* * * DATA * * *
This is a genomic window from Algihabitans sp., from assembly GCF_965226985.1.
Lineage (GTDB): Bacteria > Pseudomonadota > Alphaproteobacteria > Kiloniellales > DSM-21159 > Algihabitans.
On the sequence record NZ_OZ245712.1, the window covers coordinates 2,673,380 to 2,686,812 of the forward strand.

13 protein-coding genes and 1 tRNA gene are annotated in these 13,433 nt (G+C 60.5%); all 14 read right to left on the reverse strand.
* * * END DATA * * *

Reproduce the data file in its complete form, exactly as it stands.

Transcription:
This is a genomic window from Algihabitans sp., from assembly GCF_965226985.1.
Lineage (GTDB): Bacteria > Pseudomonadota > Alphaproteobacteria > Kiloniellales > DSM-21159 > Algihabitans.
On the sequence record NZ_OZ245712.1, the window covers coordinates 2,673,380 to 2,686,812 of the forward strand.

13 protein-coding genes and 1 tRNA gene are annotated in these 13,433 nt (G+C 60.5%); all 14 read right to left on the reverse strand.